I would say if you have little 'uns give yourself a break, I've been there, & it's a difficult time where you are a distant second to their demands. Much as the other posters suggestions of starting a physical fitness regime is admirable,, pretty difficult to fit in with children's naps, feeds, playgroups, baths, etc. Your time starts to become your own when they are both in school. Be careful of habits like cleaning their plates, and work out a food regime that you can live with.
I lost loads on a VLCD but only after mine were in their teens. Good luck!

PenguinOfDeath79 Wed 15-Jun-16 23:29:21

I had that moment when i realised dieting was a loser's game and now i know i'm fabulous (and still fat but that's ok with me.) Once I no longer cared about losing weight, i got more interested in moving for pleasure rather than a regime or trying to fit some unrealistic body type.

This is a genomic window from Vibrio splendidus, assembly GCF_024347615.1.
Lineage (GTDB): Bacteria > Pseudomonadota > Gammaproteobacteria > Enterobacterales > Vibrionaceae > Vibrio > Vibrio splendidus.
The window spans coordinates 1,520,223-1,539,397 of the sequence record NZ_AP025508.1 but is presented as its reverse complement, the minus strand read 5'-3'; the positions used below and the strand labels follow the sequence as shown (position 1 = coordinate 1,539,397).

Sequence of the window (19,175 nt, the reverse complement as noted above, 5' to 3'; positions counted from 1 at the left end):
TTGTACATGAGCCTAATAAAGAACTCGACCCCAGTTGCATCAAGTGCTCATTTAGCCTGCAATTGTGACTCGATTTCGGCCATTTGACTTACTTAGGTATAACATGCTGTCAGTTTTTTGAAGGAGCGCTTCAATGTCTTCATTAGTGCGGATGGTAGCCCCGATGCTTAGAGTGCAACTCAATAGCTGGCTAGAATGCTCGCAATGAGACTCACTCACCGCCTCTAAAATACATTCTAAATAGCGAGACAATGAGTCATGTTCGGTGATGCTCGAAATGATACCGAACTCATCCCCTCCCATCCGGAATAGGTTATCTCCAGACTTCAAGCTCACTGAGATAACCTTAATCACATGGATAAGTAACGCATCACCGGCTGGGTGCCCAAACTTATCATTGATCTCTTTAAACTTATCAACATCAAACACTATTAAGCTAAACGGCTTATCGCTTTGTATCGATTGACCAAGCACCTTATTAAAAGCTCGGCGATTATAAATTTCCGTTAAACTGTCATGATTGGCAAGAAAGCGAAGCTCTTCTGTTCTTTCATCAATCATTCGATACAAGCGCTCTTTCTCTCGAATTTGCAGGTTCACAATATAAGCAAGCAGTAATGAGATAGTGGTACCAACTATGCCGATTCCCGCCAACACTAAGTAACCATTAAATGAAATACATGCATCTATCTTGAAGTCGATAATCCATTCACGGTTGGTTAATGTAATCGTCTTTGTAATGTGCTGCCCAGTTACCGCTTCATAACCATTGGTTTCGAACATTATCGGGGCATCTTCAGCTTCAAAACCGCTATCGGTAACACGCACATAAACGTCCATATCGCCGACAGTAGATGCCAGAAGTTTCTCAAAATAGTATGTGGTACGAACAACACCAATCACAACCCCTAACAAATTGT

LastFirstEverything Wed 15-Jun-16 23:29:37

Hi OP.

My 'lightbulb' ish moment came last year, when I was caring for my dm who was very ill. First, seeing her so very ill made me aware of my own mortality, and also, the surgeon told us that had she not been in such good health (prior to sudden illness), she'd never have survived her surgery and subsequent treatments.

Then, I had a go, during some bored hours waiting in hospital again, on a weight machine and blood pressure/ heart rate monitor. The results were grim. Really not good. I felt despair, misery and wanted to go and buy a tonne of chocolate to eat. But I didn't.

During the intense hospital visiting period, I was not able to find the time to cook and eat at home, so bought practically all my meals from the hospital canteen and also the M and S food shop onsite. So for 3 weeks stright, I ate a completely calorie controlled diet. It was mainly salads/ sandwiches and fruit. Also crisps as treats and skinny lattes from costa. Sounds unhealthy perhaps, but it really wasn't. I never went above 1200 cals per day, and didn't eat much sugar. The downside was, it was expensive.